MANILA, Philippines (UPDATED) – The Pasig City government formally accused 4 high-ranking officials of corruption as Mayor Vico Sotto warned city hall workers against transacting with operators of illegal businesses, especially Philippine offshore gaming operators (POGO), which he said were “no good” for his city.
On Monday, March 2, Sotto announced a “crackdown” on POGOs and other businesses that lack official permits and licenses from the local government. He'll also go after city hall workers who double as POGO fixers.
“Alam ‘nyo, hindi ‘nyo po talaga ako makukumbinse na okay ang POGO para sa Pasig City, lalo na po ngayon na narinig po natin ‘yung mga nasyonal nating opisyales, kasama po ang iilan sa mga senador natin, na nagsasalita na rin laban sa POGO, dahil nakita nila kung gaano ito kasama para sa ating bayan,” Sotto said during the weekly flag raising ceremony at city hall on Monday morning.
(You know, you really cannot convince me that POGOs are good for Pasig City, especially now that we’ve heard our national officials, including a few of our senators, who have spoken against POGOs, because they’ve seen how bad they are for our country.)
Sotto stated reasons for his opposition to POGOs: they often don’t pay the right taxes so the government doesn’t really earn from them; they don’t generate jobs for Filipinos because they employ foreigners; above all, they are altogether bad for the economy, the mayor said.
(The effects don’t trickle down to Filipinos. The artificial spike in land values in places where there are many POGOs, that’s not good for us. People who live in those places are getting displaced and having a hard time.)
Saying the Pasig City government respects the licenses national government agencies granted to some POGOs, Sotto said they will go after illegal businesses, or those that lack the mandatory permits.
“Du’n po tayo galit na galit (They’re the ones we’re very mad at),” he said, adding, “diyan po tayo magka-crackdown sa susunod na mga araw, sa mga susunod na linggo (They’re the ones we’ll crack down on in the coming days, in the coming weeks).”
Of the 4 officials accused of “old corrupt practices,” two were preventively suspended – barred from working lest they attempt to influence the investigation of their cases.
On Sunday, February 23, Sotto gave a stern warning to operators and workers of illegal businesses after he ordered the shutdown of an illegal Chinese restaurant in Pasig.
“If you want to do business in our city, you follow our laws,” the mayor said on his official social media channels.
But he also warned his own people at city hall with a “one-strike policy,” noting the apparent complicity of some local government workers.
At Monday’s flag ceremony, Sotto reiterated the warning to the city government’s employees arrayed before him: “Do not negotiate with POGOs.”
“Baka akala ninyo, wala po akong alam sa mga nangyayaring negosasyon, at ‘yung iba po, ginagamit pa ang pangalan ko. Tigilan ‘nyo na habang okay pa tayo dahil hindi ko po kayo titigilan at hindi po ako papayag na ginagamit yung pangalan ko sa mga kalokohan ninyo,” Sotto told them.
(Perhaps you think I don’t know anything about negotiations going on, and that some even use my name. Stop it while we’re still okay because I will hunt you down and I won’t let my name be used in your shenanigans.)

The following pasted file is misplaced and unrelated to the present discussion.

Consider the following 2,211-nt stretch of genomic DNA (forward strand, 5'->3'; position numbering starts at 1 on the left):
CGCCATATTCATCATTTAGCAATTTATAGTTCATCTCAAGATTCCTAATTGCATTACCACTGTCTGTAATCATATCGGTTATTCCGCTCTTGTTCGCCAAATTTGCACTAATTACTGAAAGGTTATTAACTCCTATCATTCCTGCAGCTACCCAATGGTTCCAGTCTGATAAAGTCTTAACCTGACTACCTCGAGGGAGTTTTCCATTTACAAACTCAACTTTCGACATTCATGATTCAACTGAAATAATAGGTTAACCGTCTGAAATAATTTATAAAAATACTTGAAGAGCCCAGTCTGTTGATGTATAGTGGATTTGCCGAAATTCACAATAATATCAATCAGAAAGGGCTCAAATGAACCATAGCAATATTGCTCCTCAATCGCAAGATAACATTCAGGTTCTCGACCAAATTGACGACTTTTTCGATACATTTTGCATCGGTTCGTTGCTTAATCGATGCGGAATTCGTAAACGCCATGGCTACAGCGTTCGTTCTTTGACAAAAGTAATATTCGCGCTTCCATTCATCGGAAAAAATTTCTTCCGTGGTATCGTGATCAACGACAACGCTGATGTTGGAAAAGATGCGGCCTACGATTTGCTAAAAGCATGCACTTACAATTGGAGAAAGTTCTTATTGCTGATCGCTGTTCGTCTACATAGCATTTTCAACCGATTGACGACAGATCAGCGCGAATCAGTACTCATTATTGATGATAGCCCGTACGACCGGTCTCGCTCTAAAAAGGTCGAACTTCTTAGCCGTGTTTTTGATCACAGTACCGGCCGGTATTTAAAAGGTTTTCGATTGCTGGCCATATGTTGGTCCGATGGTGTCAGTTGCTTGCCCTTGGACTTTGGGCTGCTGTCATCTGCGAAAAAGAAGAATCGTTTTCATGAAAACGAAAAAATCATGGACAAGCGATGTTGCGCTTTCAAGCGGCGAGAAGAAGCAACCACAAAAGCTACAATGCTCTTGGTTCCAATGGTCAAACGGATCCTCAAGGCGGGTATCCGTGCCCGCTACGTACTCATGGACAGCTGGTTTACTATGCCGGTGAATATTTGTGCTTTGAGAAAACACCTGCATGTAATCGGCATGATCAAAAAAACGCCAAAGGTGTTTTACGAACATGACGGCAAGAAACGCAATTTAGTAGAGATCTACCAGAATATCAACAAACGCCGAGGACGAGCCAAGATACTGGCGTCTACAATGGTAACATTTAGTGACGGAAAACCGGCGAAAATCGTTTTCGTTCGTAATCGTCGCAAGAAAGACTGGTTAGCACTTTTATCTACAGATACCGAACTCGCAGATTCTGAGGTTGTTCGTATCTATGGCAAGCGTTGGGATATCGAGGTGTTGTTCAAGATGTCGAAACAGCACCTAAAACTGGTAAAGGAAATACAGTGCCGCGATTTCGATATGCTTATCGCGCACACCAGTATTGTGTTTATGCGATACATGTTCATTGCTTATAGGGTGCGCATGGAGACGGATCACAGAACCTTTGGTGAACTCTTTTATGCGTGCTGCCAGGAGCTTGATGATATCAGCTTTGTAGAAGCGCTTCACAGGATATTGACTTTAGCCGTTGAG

Some city hall workers have even accepted bribes from POGOs, Sotto added. While he wouldn’t name them for now, he said he was eyeing a few people with evidence mounting against them.
Then on Monday evening, Sotto tweeted that cases had already been filed against 4 officials after that morning’s flag ceremony – although their alleged offenses did not involve POGOs.
Get with the program
Sotto then appealed to “some” in the bureaucracy who still wouldn’t get with his program of reform and good governance.
A stricter, more transparent bidding process for city government service and supply contracts also resulted in millions of pesos in savings that were used in social services, the mayor pointed out.
He warned those who still refused to straighten up, “Eh good luck na lang po sa mga kasong haharapin ‘nyo (Well good luck then on the cases you will be facing).”
Sotto reminded the city’s workers that ultimately, they are accountable not to the mayor but to “the new generation of Pasigueños and Filipinos who are sick and tired of corruption, who want to see good governance in their city” – who had elected him to end the 27-year reign of his predecessors, the Eusebio family, marked by patronage politics.
Pasig, which hosts a portion of the Ortigas Center business district, has seen a few raids of POGOs and arrests of their illegal workers by internal revenue and immigration agents.
A Senate inquiry has exposed criminal activities that run parallel to POGO, such as human trafficking and prostitution rings that cater to Chinese POGO workers.
Businesses catering to a Chinese clientele, such as the restaurant Sotto shuttered, have sprung up around POGOs. The government has shutdown a number of such establishments over legal violations.
National defense and security officials have also noted the security threat the influx of mainland Chinese workers pose, as the Chinese government may easily use them to spy on the Philippines, particularly on the military and police.
In December 2019, the Makati City Police noted a spike in abductions of Chinese nationals by their fellow Chinese – mostly POGO workers. Because they gamble large sums, gamers sometimes end up in disputes with POGO workers, a police investigator had told Rappler. – Rappler.com
JC Gotinga often reports about the West Philippine Sea, the communist insurgency, and terrorism as he covers national defense and security for Rappler. He enjoys telling stories about his hometown, Pasig City. JC has worked with Al Jazeera, CNN Philippines, News5, and CBN Asia.